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Reducing the Cost and Enhancing the Delivery of Health Care Through Innovative Practices

Health care waste totals $750 billion, or as much as 30% of health care spending

Click HERE for a copy of Senator Collins’ opening statement

Click HERE for a copy of Senator Casey’s opening statement

Washington, D.C.-- In a bipartisan effort to improve our health care system and reduce costs, U.S. Senators Susan Collins (R-ME) and Bob Casey (D-PA), the Chairman and Ranking Member of the Senate Aging Committee, held a hearing today to examine how innovation can help bend the cost curve while improving patient outcomes.  The hearing featured witnesses representing patients, physicians, employers, and insurers, who discussed ongoing challenges in this sector as well as pioneering efforts currently underway that hold significant promise for moderating health costs and revolutionizing patient care.


“Americans have listed health care as the most important problem facing our country.  This should come as no surprise.  Health care is a deeply personal, complex issue that affects each and every one of us and comprises one-sixth of the American economy,” said Chairman Collins.  “If we want to improve the affordability and accessibility of health care, as well as the sustainability of our entitlement programs, we simply must get a handle on cost.”


“There are too many Americans that go without health coverage or can’t afford it simply because the cost is too high. We owe patients a system that ensures they can afford the care they need and guarantees that no matter what illness or accident they endure, they will not be denied health insurance,” said Ranking Member Casey. “This is why I will continue fighting for key provisions in the Affordable Care Act, so that we can keep our promise to protect the 5.3 million Pennsylvanians, and millions more throughout the U.S., with pre-existing conditions.”


David Howes, MD, the President and CEO of Martin’s Point Health Care in Portland, Maine, provided the Committee with an overview of the health care landscape for older individuals in Maine and described what Martin’s Point Health Care is doing to address the needs of this population.  He went on to discuss several examples of innovative programs and methods of care they have developed to support the seniors they serve. At Martin’s Point, they believe that by focusing on advanced prevention, they can build care models that allow their patients and members to live longer, healthier lives with with few costly acute interventions. These efforts are contributing to the steady transformation of health care in Maine by improving health outcomes, while driving down costs for patients and members, providers, and the overall health care delivery system.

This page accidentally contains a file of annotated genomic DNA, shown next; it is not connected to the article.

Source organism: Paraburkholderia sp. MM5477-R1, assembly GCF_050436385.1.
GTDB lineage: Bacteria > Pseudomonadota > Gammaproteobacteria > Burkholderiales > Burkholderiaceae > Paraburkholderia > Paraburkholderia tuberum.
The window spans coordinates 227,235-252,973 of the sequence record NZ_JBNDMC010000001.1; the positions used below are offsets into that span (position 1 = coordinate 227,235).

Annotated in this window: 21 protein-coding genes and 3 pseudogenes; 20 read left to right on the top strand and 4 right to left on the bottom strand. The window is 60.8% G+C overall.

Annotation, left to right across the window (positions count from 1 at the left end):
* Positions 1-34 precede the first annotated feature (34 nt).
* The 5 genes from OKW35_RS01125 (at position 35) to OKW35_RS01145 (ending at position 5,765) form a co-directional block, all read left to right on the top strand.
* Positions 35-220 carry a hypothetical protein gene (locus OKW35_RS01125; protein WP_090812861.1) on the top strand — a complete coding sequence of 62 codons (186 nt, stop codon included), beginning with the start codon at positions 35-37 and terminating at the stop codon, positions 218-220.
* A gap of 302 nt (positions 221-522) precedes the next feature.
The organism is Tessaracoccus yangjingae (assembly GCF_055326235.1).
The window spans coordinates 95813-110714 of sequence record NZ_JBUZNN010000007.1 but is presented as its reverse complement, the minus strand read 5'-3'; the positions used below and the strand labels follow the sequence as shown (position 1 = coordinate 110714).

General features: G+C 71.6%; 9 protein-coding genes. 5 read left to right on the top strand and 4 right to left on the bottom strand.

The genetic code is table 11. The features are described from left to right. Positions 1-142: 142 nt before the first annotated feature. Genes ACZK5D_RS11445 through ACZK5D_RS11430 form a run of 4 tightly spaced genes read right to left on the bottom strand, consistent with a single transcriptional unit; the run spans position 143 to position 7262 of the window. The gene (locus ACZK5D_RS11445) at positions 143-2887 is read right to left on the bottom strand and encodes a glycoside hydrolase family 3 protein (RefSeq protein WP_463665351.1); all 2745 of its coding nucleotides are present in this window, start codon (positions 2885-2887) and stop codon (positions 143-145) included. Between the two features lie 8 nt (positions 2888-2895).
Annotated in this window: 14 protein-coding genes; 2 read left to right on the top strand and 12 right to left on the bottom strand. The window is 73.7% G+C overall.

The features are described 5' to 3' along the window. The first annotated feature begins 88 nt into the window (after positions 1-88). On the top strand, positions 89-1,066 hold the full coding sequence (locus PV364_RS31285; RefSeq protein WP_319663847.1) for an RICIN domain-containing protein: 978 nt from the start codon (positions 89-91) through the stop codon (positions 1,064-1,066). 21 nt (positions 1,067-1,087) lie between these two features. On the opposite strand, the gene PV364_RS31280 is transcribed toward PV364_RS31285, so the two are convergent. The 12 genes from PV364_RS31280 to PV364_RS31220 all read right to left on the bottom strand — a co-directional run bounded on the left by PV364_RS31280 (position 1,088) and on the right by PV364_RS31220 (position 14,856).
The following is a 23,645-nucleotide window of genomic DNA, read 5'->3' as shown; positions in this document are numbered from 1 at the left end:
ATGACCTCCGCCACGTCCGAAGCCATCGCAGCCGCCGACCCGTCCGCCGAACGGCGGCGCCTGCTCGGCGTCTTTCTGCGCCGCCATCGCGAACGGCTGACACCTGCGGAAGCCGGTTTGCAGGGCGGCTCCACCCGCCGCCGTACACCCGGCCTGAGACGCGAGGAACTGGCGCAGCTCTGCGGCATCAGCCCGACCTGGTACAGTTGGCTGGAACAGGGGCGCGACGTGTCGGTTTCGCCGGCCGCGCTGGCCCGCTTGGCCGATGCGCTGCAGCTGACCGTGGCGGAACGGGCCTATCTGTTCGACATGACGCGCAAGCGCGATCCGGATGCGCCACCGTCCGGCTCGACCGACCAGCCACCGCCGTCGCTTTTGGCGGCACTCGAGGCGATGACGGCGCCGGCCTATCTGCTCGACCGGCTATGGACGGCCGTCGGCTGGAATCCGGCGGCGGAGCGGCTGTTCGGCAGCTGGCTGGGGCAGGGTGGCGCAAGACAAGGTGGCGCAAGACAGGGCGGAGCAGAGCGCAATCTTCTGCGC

Jeff Micklos, the Executive Director of the Health Care Transformation Task Force in Washington, D.C., discussed the history of ACOs, which he called the most prolific vehicle for value-based payments to-date. For example, in 2017, there were more than 923 public and private ACOs covering approximately 32.4 million lives across the country. Today, 656 Medicare ACOs cover almost one-third of the entire Medicare Fee-for-Service population. The Health Care Transformation Task Force is a diverse group of more than 40 private sector stakeholders across the industry – including providers, health plans, employers, and consumers – that support accelerating the pace of delivery system transformation. Task Force members have a goal of having 75 percent of their business in value-based payment arrangements by 2020. 


Sean Cavanaugh, the Chief Administrative Officer of Aledade, spoke about his company’s efforts to help independent physicians thrive in value-based programs such as the Medicare Shared Savings Program and similar accountable care organization (ACO) arrangements with commercial payers.  Mr. Cavanaugh’s testimony focused on three main points: (1) value-based care is working; (2) physician-focused models are performing best; and (3) Congress and CMS can make changes to make these models even more attractive.  According to Mr. Cavanaugh, ACOs are the cornerstone of CMS’s value-based payments that reduce costs and improve quality.  His organization, Aledade, currently operates accountable care organizations (ACOs) across 18 states and in partnership with more than 330,000 patients in more than 300 practices.


Reverend Sally Jo Snyder, the Director of Advocacy & Consumer Engagement at the Consumer Health Coalition in Pittsburgh, Pennsylvania, discussed the importance of including the perspective of the consumer voice in health care. She also explained how the Consumer Health Coalition (CHC) educates and activates consumers to be engaged and to take charge of their own health care decisions. CHC believes that access to quality, affordable health care, and ultimately good health and wellness, are critical to a person’s ability to reach his or her potential. CHC educates the community on pertinent health policy issues, enrolls eligible Pennsylvanians in public health insurance programs, and offers “patient activation” trainings. She also mentioned the importance of access to affordable health care, including for those with preexisting conditions, and the importance of Medicaid.


Under Senators Collins and Casey’s leadership, the Aging Committee has taken a multi-pronged approach to fighting the escalating cost of health care. The Committee has also emphasized the need for more investment in biomedical research on diseases like diabetes and Alzheimer’s disease that have significant human and financial costs.